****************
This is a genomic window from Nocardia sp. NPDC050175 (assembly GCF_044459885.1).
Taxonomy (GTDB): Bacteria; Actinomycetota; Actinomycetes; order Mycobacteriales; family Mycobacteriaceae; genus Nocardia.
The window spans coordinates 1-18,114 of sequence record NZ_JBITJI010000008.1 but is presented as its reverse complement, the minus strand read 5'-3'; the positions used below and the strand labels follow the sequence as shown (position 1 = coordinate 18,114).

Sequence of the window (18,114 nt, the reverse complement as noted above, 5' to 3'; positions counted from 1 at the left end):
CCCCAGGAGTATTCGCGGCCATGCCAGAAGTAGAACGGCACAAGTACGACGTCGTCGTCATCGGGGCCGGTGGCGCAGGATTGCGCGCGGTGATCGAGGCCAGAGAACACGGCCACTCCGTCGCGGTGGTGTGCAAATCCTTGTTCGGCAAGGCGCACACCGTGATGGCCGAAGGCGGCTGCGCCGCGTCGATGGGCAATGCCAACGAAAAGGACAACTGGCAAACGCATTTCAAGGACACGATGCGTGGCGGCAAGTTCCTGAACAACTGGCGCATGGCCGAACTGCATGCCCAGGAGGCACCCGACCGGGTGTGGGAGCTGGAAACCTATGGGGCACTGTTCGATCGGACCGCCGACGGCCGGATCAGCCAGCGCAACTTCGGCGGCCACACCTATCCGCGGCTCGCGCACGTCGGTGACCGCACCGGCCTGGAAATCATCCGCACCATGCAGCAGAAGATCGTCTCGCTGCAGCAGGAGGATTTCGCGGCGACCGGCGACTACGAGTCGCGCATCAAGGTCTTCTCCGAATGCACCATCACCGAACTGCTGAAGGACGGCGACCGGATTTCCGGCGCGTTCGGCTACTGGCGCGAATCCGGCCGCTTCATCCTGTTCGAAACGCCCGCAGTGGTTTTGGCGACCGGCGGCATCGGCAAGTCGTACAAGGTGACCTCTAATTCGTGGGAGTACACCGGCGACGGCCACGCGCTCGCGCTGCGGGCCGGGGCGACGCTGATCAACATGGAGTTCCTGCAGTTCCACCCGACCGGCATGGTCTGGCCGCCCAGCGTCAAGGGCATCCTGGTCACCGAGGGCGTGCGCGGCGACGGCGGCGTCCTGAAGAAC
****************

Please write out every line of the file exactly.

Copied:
This is a genomic window from Nocardia sp. NPDC050175 (assembly GCF_044459885.1).
Taxonomy (GTDB): Bacteria; Actinomycetota; Actinomycetes; order Mycobacteriales; family Mycobacteriaceae; genus Nocardia.
The window spans coordinates 1-18,114 of sequence record NZ_JBITJI010000008.1 but is presented as its reverse complement, the minus strand read 5'-3'; the positions used below and the strand labels follow the sequence as shown (position 1 = coordinate 18,114).

Sequence of the window (18,114 nt, the reverse complement as noted above, 5' to 3'; positions counted from 1 at the left end):
CCCCAGGAGTATTCGCGGCCATGCCAGAAGTAGAACGGCACAAGTACGACGTCGTCGTCATCGGGGCCGGTGGCGCAGGATTGCGCGCGGTGATCGAGGCCAGAGAACACGGCCACTCCGTCGCGGTGGTGTGCAAATCCTTGTTCGGCAAGGCGCACACCGTGATGGCCGAAGGCGGCTGCGCCGCGTCGATGGGCAATGCCAACGAAAAGGACAACTGGCAAACGCATTTCAAGGACACGATGCGTGGCGGCAAGTTCCTGAACAACTGGCGCATGGCCGAACTGCATGCCCAGGAGGCACCCGACCGGGTGTGGGAGCTGGAAACCTATGGGGCACTGTTCGATCGGACCGCCGACGGCCGGATCAGCCAGCGCAACTTCGGCGGCCACACCTATCCGCGGCTCGCGCACGTCGGTGACCGCACCGGCCTGGAAATCATCCGCACCATGCAGCAGAAGATCGTCTCGCTGCAGCAGGAGGATTTCGCGGCGACCGGCGACTACGAGTCGCGCATCAAGGTCTTCTCCGAATGCACCATCACCGAACTGCTGAAGGACGGCGACCGGATTTCCGGCGCGTTCGGCTACTGGCGCGAATCCGGCCGCTTCATCCTGTTCGAAACGCCCGCAGTGGTTTTGGCGACCGGCGGCATCGGCAAGTCGTACAAGGTGACCTCTAATTCGTGGGAGTACACCGGCGACGGCCACGCGCTCGCGCTGCGGGCCGGGGCGACGCTGATCAACATGGAGTTCCTGCAGTTCCACCCGACCGGCATGGTCTGGCCGCCCAGCGTCAAGGGCATCCTGGTCACCGAGGGCGTGCGCGGCGACGGCGGCGTCCTGAAGAAC